Currently, our people are getting addicted with the products of past technology, in which the Westerners have dumped on us, and we are somehow still with such romanticism that we tend to forget our culture and identity.  Technology is the primal promoter of individualism, and our African cultural setting is communal in character.  Both are like fire and water, in which both cannot exist in one container, but rather here needs great adjustment and deep thinking to balance both, otherwise if we are obsessed by these strange products, we may somehow lose where we stopped before and may get in the middle of nowhere.  We are getting obsessed with such products, which are imitations of foreign technology.  Whether we like it or not, we are imitating not only the products but also the concepts behind these products, which may be useful or harmful, but we may need to think a little bit further before we may get confused.

Many Africans are busy and excited with new [for them], but old [for the inventors] products of technology, [CD, DVD,] and other entertaining stuff, which does not give enough time for us to think and meditate on essential aspects of our life and development, but some how colonized us in the world of consumerism.  This attitude and way of life that many people in the continent are practicing is directing us to a situation, which never helped to abolish our poverty and diseases, but rather put us in vicious circle of problems, to which we could not jump out.  We are trapped with products that we do not know, which we kill most of our time in consuming them, not even thinking and analysing on how these products are made.  These products may help us to facilitate and satisfy our needs nicely, but may hinder us from the development and progress we aspire.

When we provide a solution to a particular problem, the potential problems that may arise due to the solutions we are providing should be pre-studied and analysed carefully, otherwise the solution by itself may not mean any thing.  For life in this world has many tricky issues and there are always uncertainties that may arise and happen, and destroy what we have constructed for centuries and ages.  There is one good example for this, which is a kind of tale about China long time ago.  These Chinese people who lived in ancient time, they made a campaign to ruin every fly from their territory, and they became successful in doing that.  But as a result of destroying the flies, there occurred a kind of epidemic in the nation and many people were dying.  While investigating and analysing this situation, they came about with a matter that the reason why all those people were dying was because of another tiny bacteria. The epidemic occurred and killed many people due to the non-existent of the flies, for which the flies were eating the bacteria and those bacteria were not known and identified before, but as a matter of the disappearance of the flies, they became known.  This situation has a great deal to tell.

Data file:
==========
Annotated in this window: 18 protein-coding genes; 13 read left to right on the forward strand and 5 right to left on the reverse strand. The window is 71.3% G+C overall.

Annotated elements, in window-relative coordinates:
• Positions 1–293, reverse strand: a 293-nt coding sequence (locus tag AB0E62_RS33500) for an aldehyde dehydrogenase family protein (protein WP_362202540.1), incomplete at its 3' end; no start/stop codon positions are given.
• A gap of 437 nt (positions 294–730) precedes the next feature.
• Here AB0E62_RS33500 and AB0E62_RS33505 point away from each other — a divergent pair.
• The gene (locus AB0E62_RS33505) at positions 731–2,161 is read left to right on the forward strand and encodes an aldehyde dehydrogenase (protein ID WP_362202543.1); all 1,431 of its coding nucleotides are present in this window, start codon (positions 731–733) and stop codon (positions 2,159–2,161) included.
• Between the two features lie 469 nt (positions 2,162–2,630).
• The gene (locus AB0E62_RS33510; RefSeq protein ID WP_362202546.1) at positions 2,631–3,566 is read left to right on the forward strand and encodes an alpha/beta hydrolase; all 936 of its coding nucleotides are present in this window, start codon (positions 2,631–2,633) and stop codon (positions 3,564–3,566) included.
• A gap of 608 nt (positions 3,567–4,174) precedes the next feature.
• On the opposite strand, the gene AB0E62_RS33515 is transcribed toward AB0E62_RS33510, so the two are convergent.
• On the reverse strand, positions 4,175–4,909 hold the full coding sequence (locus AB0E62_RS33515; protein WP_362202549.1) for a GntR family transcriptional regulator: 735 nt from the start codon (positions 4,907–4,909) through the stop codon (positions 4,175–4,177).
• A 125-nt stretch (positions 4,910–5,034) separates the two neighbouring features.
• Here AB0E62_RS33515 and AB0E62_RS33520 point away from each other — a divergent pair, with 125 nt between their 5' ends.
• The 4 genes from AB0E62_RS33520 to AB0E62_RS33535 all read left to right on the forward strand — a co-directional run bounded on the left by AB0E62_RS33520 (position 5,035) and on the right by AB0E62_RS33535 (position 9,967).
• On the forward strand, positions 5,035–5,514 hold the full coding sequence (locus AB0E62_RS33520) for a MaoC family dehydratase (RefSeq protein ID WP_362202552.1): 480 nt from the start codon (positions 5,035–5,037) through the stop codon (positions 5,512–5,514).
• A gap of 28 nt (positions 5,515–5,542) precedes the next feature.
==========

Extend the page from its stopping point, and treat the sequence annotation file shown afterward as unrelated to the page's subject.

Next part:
Nowadays, we are currently following the footsteps of those nations who are ‘developed’ before us, and we are trying to imitate their mentality and products, which may need further thought and contemplation, as to why we need to follow them, and as to how far?  Otherwise, if we are copying what they are doing, our essence of independence and true reality is under question, and our rational and freedom of choice will be in big dilemma.  Material prosperity is good, but it is not the end.  We can learn from what modern civilization has brought in terms of morals and characters, we should not commit same mistakes as those who practiced it before us, but can modify in a way those worthy cultural and moral setting cannot be affected and destroyed. 

We have a great responsibility to build a realm decorated with high moral values and great intellectual expertise in today, which will be ready as a model for the generations to come here after, so that the people after us will contribute and make positive efforts, and transform society to an age of delight and comfort which will be the corner stone and foundations of generations hereafter.   

 Written by Dereje Amera


The views reflected in the above article  are solely of the author and are not necessarily shared by Meskot.  You may contact Dereje Amera  for comments at dderseh@bwc.org .